Logistics & e-commerce
The logistics industry is all about getting the products you need from one place to another. It’s extremely important for buying things online. The sector covers jobs in areas like tracking, warehousing, and delivery, as well as digital skills for building and promoting e-commerce websites.
E-commerce (buying things online) has become hugely important since the pandemic changed the way we all work and buy things. Most businesses have developed new ways to make money online, whether that’s selling on e-commerce platforms or developing their own websites.
It takes thousands of people to get the product you just bought online from the store to your hands. Think about all the people involved in things like:
- Designed and coding a website
- Marketing the product online
- Predicting how many people will buy the product and future trends
- Taking payment online
- Storage, picking and packing at a warehouse
- Truck driving
- Tracking your parcel
- Delivery to your door
- Review websites
The list is truly huge, and the industry is growing.
Major logistics and e-commerce employers in Greater Manchester include:
Popular jobs in logistics and e-commerce
Flows managers ensure the supply of stock from distribution centres or warehouses to shops.
Office and warehouse, with some travel
35 hours a week minimum, with possible shift work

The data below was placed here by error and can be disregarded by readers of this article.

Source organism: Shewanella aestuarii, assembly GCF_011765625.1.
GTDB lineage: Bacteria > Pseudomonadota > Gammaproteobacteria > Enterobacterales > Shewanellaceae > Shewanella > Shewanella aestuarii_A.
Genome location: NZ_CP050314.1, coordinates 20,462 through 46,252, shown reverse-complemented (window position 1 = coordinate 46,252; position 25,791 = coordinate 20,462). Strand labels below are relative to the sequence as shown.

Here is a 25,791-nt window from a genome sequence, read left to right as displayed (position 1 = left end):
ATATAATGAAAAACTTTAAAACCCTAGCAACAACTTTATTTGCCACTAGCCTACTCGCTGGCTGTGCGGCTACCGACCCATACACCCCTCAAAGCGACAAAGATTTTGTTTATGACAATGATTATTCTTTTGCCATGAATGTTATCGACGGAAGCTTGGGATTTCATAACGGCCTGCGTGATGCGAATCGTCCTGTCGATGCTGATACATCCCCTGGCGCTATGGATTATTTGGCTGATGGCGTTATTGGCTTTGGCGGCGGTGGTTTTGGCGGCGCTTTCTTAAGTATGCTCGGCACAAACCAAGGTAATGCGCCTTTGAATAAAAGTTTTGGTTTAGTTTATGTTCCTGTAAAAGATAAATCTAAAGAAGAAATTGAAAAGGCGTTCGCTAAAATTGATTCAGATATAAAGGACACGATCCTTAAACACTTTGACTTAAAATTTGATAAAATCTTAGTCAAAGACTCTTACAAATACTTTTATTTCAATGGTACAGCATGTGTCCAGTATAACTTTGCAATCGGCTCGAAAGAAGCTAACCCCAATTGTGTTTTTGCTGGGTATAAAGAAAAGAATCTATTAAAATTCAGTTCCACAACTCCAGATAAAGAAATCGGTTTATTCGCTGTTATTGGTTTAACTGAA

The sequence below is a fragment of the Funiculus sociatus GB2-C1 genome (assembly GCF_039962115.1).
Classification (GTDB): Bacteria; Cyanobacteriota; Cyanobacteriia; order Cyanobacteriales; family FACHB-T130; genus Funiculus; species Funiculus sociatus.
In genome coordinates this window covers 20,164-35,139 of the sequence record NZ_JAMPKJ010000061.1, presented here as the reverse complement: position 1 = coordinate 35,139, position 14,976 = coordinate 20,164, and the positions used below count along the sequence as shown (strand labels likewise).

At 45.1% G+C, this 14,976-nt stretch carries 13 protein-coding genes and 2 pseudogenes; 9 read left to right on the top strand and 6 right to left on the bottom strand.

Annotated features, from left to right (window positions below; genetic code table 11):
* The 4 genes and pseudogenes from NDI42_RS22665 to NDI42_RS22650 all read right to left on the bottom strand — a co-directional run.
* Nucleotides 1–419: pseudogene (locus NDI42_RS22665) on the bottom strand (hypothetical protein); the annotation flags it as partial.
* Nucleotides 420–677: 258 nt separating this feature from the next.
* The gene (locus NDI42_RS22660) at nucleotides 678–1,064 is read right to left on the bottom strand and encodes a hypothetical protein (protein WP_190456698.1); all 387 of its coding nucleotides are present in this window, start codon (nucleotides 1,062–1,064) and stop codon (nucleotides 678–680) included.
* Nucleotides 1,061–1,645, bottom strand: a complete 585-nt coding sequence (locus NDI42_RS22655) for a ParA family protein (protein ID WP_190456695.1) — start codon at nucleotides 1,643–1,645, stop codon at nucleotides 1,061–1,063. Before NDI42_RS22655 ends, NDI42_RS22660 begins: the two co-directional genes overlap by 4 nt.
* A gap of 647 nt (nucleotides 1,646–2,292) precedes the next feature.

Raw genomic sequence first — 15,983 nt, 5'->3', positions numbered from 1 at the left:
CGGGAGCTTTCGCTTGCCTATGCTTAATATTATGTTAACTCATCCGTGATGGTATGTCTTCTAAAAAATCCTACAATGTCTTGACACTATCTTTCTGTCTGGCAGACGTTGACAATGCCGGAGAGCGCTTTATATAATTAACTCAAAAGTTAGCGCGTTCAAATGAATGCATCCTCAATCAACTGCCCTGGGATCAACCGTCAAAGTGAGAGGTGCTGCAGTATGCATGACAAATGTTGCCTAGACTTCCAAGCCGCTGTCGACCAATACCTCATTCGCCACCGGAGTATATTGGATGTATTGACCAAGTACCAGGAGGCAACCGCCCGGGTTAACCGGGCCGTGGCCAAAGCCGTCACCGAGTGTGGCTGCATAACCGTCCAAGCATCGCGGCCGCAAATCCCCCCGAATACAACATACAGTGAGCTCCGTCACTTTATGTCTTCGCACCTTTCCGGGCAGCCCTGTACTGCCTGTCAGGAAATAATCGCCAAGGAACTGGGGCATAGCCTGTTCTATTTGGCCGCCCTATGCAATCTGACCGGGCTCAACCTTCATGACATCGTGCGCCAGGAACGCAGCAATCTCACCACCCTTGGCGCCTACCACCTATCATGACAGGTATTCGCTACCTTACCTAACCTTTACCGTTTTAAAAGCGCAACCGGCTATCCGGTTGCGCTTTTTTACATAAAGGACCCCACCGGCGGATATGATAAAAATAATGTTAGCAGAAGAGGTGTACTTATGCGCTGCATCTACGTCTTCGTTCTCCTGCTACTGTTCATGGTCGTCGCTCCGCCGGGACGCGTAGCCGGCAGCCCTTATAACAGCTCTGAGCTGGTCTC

You could progress into large organisations with complex supply chains at a senior leadership level.
Franchise owners buy a licence to operate a business under an established brand. Franchise owners are self-employed. They employ their own staff but use the branding and products of the established company. Many well-known fast food outlets use a franchise model.
Varies with franchise agreement
Office, shop, restaurant, or home
40-42 hours a week
Once your business becomes established, you could open more franchised outlets.
Sales assistants work in shops, selling products and helping customers. They sort and replenish stock, handle payments, and deal with customer queries.
Retail – in shops
Part-time and full-time hours are available, often with evening and weekend work
You could progress to store management and retail management roles or set up your own shop.
Marketing executives promote a company’s products, services, or brand. They research and create campaigns, produce material for adverts and social media, and organise events.
37 hours a week minimum, with possible evening and weekend work
You could progress into management. Other opportunities include freelancing, advertising, or public relations and communications.
Visual merchandisers create product displays to boost sales. They dress mannequins and show sales staff how to display products.
Retail – in shops
36-38 hours a week, including evening and weekend work
You could progress to team leader or visual merchandising manager. You could also move into retail, exhibition or interior design, or set up your own business creating one-off displays.
E-commerce is a massively growing industry, with lots of opportunities in a huge range of businesses. The logistics and ecommerce sector needs higher level skills because of new technology, so a lot of these jobs require IT qualifications and digital skills.
A quarter of future jobs in the sector will be at Level 4+ (beyond A-levels), and a quarter at Level 3 (A-level or advanced apprenticeship).